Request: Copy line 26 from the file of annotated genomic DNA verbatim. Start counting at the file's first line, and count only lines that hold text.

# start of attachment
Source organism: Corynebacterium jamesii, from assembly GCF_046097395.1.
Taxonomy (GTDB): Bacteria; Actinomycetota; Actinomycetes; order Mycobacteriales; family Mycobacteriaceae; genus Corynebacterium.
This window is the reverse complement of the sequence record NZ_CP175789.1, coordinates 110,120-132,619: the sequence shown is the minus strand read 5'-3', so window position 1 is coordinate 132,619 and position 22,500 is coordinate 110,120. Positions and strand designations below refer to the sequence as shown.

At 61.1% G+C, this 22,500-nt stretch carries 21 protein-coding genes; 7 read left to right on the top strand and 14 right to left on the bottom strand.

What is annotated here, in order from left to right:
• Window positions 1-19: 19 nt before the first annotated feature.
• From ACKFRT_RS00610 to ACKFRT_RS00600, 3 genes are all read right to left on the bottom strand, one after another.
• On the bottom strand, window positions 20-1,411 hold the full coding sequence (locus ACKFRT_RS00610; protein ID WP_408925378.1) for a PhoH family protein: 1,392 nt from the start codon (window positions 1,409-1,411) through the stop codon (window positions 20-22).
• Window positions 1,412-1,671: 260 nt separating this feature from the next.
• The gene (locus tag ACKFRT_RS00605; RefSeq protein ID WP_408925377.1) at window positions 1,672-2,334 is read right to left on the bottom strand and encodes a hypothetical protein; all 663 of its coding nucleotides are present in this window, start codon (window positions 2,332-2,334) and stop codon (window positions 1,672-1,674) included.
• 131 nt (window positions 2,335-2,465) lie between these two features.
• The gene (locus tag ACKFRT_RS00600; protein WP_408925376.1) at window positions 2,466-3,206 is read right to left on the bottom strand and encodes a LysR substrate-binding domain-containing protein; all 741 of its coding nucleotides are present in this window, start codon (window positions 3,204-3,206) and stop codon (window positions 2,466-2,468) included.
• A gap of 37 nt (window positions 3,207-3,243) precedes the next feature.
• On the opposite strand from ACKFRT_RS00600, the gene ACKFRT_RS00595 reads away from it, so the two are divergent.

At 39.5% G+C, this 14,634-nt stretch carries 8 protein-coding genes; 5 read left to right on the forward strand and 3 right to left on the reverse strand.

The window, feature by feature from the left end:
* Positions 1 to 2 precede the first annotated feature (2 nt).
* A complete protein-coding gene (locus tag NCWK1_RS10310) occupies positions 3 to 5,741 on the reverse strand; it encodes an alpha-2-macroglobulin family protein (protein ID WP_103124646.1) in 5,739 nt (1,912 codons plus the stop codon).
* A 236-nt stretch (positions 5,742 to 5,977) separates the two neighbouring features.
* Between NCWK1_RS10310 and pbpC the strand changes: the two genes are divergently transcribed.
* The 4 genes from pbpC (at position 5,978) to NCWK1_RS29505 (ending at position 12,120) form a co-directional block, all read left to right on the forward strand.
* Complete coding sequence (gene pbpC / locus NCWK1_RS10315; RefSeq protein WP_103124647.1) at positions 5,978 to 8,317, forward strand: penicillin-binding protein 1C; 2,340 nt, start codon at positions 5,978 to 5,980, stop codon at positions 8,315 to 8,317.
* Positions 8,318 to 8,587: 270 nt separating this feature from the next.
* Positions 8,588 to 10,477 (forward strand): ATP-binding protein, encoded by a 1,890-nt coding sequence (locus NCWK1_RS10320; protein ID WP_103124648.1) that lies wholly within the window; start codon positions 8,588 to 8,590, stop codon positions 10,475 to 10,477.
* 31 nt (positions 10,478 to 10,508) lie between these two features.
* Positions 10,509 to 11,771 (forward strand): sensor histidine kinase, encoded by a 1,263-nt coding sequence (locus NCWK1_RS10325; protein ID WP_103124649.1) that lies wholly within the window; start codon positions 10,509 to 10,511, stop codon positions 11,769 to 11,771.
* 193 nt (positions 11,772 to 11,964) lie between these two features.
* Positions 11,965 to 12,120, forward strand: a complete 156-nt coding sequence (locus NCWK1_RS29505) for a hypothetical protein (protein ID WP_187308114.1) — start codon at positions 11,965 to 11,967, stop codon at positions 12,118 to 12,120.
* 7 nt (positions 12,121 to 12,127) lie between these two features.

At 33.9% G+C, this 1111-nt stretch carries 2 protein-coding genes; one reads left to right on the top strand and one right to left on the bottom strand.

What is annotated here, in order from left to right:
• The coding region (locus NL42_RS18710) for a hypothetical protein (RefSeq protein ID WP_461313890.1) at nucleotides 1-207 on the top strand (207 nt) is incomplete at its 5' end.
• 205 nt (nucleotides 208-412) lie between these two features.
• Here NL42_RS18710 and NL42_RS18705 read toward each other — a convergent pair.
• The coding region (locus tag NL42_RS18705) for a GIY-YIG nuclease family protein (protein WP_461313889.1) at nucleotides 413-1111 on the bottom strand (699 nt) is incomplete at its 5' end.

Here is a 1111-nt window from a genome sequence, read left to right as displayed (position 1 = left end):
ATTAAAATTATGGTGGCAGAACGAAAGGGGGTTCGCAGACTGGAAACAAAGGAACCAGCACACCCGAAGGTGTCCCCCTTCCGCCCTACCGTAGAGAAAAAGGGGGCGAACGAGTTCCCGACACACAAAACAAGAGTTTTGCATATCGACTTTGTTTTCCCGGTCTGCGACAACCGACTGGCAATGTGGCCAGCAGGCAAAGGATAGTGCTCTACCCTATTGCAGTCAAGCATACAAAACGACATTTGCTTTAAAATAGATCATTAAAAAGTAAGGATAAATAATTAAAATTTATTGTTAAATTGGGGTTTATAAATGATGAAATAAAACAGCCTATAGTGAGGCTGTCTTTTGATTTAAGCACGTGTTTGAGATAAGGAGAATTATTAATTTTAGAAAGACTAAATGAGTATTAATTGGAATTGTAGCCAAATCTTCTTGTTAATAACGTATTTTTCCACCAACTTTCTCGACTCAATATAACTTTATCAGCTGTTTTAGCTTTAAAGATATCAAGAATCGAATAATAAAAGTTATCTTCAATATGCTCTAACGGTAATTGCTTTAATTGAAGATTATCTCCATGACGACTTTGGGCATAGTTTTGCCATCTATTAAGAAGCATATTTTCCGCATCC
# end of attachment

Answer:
* Positions 10,509 to 11,771 (forward strand): sensor histidine kinase, encoded by a 1,263-nt coding sequence (locus NCWK1_RS10325; protein ID WP_103124649.1) that lies wholly within the window; start codon positions 10,509 to 10,511, stop codon positions 11,769 to 11,771.